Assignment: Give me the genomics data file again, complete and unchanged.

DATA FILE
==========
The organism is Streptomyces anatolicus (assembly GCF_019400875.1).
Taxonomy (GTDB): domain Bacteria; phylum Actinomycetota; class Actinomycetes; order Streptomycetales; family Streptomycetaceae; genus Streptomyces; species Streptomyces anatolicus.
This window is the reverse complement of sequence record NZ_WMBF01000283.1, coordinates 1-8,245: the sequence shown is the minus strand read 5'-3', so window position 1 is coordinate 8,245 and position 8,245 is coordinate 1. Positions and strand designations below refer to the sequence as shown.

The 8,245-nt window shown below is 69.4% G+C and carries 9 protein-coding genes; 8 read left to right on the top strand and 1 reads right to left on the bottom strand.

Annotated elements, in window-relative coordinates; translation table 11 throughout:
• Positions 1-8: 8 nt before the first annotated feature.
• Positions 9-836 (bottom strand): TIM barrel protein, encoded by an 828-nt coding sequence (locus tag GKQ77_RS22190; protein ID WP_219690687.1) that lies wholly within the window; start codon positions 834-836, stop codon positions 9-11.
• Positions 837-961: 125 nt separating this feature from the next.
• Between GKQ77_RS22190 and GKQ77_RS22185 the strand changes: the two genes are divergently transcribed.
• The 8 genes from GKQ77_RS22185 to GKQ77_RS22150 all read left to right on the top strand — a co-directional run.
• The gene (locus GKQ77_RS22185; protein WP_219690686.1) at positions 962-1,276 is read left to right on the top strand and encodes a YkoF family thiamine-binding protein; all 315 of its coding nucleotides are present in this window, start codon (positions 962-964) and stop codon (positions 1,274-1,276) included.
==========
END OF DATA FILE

The organism is Streptomyces anatolicus (assembly GCF_019400875.1).
Taxonomy (GTDB): domain Bacteria; phylum Actinomycetota; class Actinomycetes; order Streptomycetales; family Streptomycetaceae; genus Streptomyces; species Streptomyces anatolicus.
This window is the reverse complement of sequence record NZ_WMBF01000283.1, coordinates 1-8,245: the sequence shown is the minus strand read 5'-3', so window position 1 is coordinate 8,245 and position 8,245 is coordinate 1. Positions and strand designations below refer to the sequence as shown.

The 8,245-nt window shown below is 69.4% G+C and carries 9 protein-coding genes; 8 read left to right on the top strand and 1 reads right to left on the bottom strand.

Annotated elements, in window-relative coordinates; translation table 11 throughout:
• Positions 1-8: 8 nt before the first annotated feature.
• Positions 9-836 (bottom strand): TIM barrel protein, encoded by an 828-nt coding sequence (locus tag GKQ77_RS22190; protein ID WP_219690687.1) that lies wholly within the window; start codon positions 834-836, stop codon positions 9-11.
• Positions 837-961: 125 nt separating this feature from the next.
• Between GKQ77_RS22190 and GKQ77_RS22185 the strand changes: the two genes are divergently transcribed.
• The 8 genes from GKQ77_RS22185 to GKQ77_RS22150 all read left to right on the top strand — a co-directional run.
• The gene (locus GKQ77_RS22185; protein WP_219690686.1) at positions 962-1,276 is read left to right on the top strand and encodes a YkoF family thiamine-binding protein; all 315 of its coding nucleotides are present in this window, start codon (positions 962-964) and stop codon (positions 1,274-1,276) included.